Create habitat and ‘bug hotels’ for predatory beetles.
Attract birds with bird-friendly planting schemes. Give them plenty to eat, and places to shelter and to nest, within and around the plants that you grow.
Create garden ponds, or bird baths so birds (and other wildlife) have access to fresh water to drink and to bathe in.
Create brush piles, garden linking tunnels and hedgehog hotels to attract these beneficial mammals to your garden.
Check For Cutworms in New Growing Areas Before Planting Out
In a ‘no dig’ garden, we generally try to disturb the soil as little as possible. But a little foraging around in a new growing area prior to planting could reveal these pests. You may be able to discover and unearth cutworms before they get the chance to do any damage. Simply remove these pests from the soil as they are found.
Consider Removing Dead Plant Material Over Winter – Don’t Mulch Until Spring
Another thing to think about is that cutworms overwinter in dead plant material. In a ‘no dig’ garden, we tend to sheet mulch growing areas throughout the year. But if cutworms are an issue where you live, it might be a good idea to avoid laying plant mulches over winter. Instead, use green manure cover crops and chop and drop these in spring.
Water Your Growing Areas Well
Cutworms are very vulnerable to watering and irrigation when young. So to avoid problems with cutworms, sometimes all you have to do is water well. Well watered plots are often free from cutworm problems. So this is another reason to make sure that you are getting it right when it comes to watering in your polytunnel or elsewhere in your garden.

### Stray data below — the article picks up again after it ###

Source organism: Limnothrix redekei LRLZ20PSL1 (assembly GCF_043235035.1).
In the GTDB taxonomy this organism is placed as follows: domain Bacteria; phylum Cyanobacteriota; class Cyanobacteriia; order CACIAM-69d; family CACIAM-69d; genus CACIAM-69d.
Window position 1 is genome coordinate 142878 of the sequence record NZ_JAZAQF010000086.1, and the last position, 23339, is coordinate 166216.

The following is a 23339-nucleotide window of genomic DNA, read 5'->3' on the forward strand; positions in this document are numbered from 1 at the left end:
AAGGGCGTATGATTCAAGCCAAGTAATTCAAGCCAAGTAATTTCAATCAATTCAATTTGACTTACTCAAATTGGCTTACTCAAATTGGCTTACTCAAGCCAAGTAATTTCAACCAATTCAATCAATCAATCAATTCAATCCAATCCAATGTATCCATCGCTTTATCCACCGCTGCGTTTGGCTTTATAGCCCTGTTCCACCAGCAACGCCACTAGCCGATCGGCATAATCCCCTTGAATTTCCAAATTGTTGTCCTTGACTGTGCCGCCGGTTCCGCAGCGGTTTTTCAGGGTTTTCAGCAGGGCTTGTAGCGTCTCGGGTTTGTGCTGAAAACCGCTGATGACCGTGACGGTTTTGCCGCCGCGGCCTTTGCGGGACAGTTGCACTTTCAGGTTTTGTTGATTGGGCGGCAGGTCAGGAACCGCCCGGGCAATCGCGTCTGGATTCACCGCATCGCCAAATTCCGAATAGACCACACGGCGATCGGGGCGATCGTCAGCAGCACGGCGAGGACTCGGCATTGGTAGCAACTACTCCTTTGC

Create Physical Barriers
To stop cutworms from destroying your seedlings, you can place a cardboard collar around the plant stem to create a barrier between the stem and the soil. Cutworms will usually not climb over such a collar to reach the stems. Aluminium collars, or plastic containers with the tops and bottoms removed can also be used.
Growing plants below fleece, mesh or another protective covering are also less likely to be attacked. So even when you are growing inside a polytunnel, it can often make sense to employ a second layer of protection for vulnerable plants.
These are just a few tips to help you tackle and deal with one common pest that you might find in your garden. Remember, the goal is not to eliminate them entirely from the ecosystem. The goal is simply to prevent them from becoming a problem in your food production and gardening efforts.
When we take small, simple steps to improve our garden ecosystems, we often find that nature has its own forms of pest control. And when you have a balanced ecosystem, all losses are small and manageable. And we find we can often ‘live and let live’ when it comes to the creatures with whom we share our gardens.
Have you had a problem with cutworms in your polytunnel, or elsewhere in your garden? Share your experiences, tips and suggestions in the comments below.
Elizabeth Waddington is a writer and green living consultant living in Scotland. Permaculture and sustainability are at the heart of everything she does, from designing gardens and farms around the world, to inspiring and facilitating positive change for small companies and individuals.
She also works on her own property, where she grows fruit and vegetables, keeps chickens and is working on the eco-renovation of an old stone barn.
To get in touch, visit https://ewspconsultancy.com.